Walk safe this Halloween and make it a habit
Darkness is falling earlier, Halloween is approaching, and our precious little goblins are going to be hitting the streets. Getting your children ready for safe trick or treating this year can help them establish safe walking habits for a lifetime.
Review crossing safety with children. Teach them:
- Always look for cars for yourself, even when you’re with someone.
- Before crossing a street, scan in all directions. Look left, right, and then left again. Also check for vehicles that may be turning from a nearby intersection or driveway, or a parked car that may be pulling out. Keep looking around for traffic until you have finished crossing. Even if you are crossing with a stop sign or traffic signal, always look for yourself to see if cars are coming.
- Walk, don't run across the street.
- Cross the street as few times as possible.
Choose the safest routes to walk
- Walk where there are sidewalks or paths separated from traffic if possible
- Choose well-lit streets with slow traffic
- Avoid crossing busy or high-speed roads
- Cross at a light or stop sign whenever possible
- Stay on the sidewalks
- If there is no sidewalk, walk on the left side of the road. Walk single file facing the traffic.
Be seen. Wear bright colors and use retro-reflective materials. (These are materials that reflect light back to the source, such as headlights, instead of diffusing it. This looks brighter to drivers.) Carry flashlights. Glow sticks are inexpensive and make it easier for motorists and parents to see trick-or-treaters. In bad weather, visibility is even more important.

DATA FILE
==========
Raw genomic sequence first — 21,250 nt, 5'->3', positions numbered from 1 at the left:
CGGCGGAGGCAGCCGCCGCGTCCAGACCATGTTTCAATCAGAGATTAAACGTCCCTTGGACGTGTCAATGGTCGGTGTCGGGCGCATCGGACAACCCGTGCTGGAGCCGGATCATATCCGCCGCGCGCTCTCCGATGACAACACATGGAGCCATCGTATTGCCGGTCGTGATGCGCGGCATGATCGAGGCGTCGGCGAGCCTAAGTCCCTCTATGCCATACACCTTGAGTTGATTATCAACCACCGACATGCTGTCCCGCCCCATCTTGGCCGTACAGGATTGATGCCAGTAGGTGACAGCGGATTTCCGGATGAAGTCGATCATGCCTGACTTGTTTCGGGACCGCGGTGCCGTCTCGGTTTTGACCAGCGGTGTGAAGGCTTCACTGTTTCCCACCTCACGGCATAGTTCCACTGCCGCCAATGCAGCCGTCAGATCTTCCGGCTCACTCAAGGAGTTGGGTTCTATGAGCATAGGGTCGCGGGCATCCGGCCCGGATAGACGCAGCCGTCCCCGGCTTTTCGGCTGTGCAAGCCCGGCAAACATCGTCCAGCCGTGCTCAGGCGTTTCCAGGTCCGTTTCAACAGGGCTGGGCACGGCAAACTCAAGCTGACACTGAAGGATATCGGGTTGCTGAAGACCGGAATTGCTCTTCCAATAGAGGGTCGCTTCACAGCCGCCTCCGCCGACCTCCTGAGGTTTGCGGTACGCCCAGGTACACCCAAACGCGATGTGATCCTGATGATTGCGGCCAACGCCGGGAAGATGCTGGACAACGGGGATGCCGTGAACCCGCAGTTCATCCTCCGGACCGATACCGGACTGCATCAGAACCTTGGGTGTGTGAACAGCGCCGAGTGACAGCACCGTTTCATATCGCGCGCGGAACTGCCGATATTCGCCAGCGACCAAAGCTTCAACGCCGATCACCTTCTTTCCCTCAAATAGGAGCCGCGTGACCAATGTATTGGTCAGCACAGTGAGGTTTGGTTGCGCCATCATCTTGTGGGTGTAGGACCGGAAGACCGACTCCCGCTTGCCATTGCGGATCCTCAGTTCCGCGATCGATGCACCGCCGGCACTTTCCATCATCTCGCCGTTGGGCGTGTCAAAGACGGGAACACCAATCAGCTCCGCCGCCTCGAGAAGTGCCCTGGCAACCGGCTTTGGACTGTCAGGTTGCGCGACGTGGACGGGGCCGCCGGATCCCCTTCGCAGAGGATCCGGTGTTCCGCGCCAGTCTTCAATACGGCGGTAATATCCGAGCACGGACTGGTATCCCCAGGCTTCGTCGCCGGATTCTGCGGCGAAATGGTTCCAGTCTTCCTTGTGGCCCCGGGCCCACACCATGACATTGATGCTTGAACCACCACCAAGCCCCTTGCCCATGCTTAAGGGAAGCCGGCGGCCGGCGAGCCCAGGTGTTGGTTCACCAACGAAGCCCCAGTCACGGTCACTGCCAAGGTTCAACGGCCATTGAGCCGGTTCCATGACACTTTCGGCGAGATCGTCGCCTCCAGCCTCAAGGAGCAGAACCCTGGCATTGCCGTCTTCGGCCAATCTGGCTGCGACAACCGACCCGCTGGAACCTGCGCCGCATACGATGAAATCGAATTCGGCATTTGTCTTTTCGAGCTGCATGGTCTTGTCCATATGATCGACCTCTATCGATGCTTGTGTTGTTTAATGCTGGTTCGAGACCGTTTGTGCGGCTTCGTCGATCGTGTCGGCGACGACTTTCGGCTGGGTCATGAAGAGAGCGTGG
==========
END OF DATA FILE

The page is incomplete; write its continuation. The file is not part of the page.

Choose homes that welcome Halloween visitors. Look for well-lit driveways, walkways or paths to the front door.
Do a costume check. Make sure the child can walk easily in the outfit. Make sure any mask or head gear allows your child to see clearly what is around her. Be sure he can safely negotiate steps on dimly lit walkways.
Pedestrians and motorists share the responsibility for safe streets. Messages for motorists:
- Drive slowly through residential streets and areas where pedestrians trick-or-treating could be expected
- Watch for children darting out from between parked cars. Watch for children walking on roadways, medians and curbs
- Enter and exit driveways and alleys carefully
- At twilight and later in the evening, watch for children in dark clothing
- Always expect pedestrians
The City of Minneapolis is working on ways to increase and improve walking in Minneapolis. The City's first pedestrian master plan will provide guidance on creating a great walking city where people choose to walk for transportation, recreation and health.
October 28, 2009
Published Oct 28, 2009